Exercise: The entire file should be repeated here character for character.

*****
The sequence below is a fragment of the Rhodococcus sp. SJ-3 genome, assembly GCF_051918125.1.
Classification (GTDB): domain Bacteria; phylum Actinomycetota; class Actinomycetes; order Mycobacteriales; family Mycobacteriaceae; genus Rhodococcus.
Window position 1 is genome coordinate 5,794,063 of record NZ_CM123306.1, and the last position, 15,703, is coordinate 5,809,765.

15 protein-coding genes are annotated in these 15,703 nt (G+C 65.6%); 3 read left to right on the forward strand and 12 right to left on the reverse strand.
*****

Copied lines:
The sequence below is a fragment of the Rhodococcus sp. SJ-3 genome, assembly GCF_051918125.1.
Classification (GTDB): domain Bacteria; phylum Actinomycetota; class Actinomycetes; order Mycobacteriales; family Mycobacteriaceae; genus Rhodococcus.
Window position 1 is genome coordinate 5,794,063 of record NZ_CM123306.1, and the last position, 15,703, is coordinate 5,809,765.

15 protein-coding genes are annotated in these 15,703 nt (G+C 65.6%); 3 read left to right on the forward strand and 12 right to left on the reverse strand.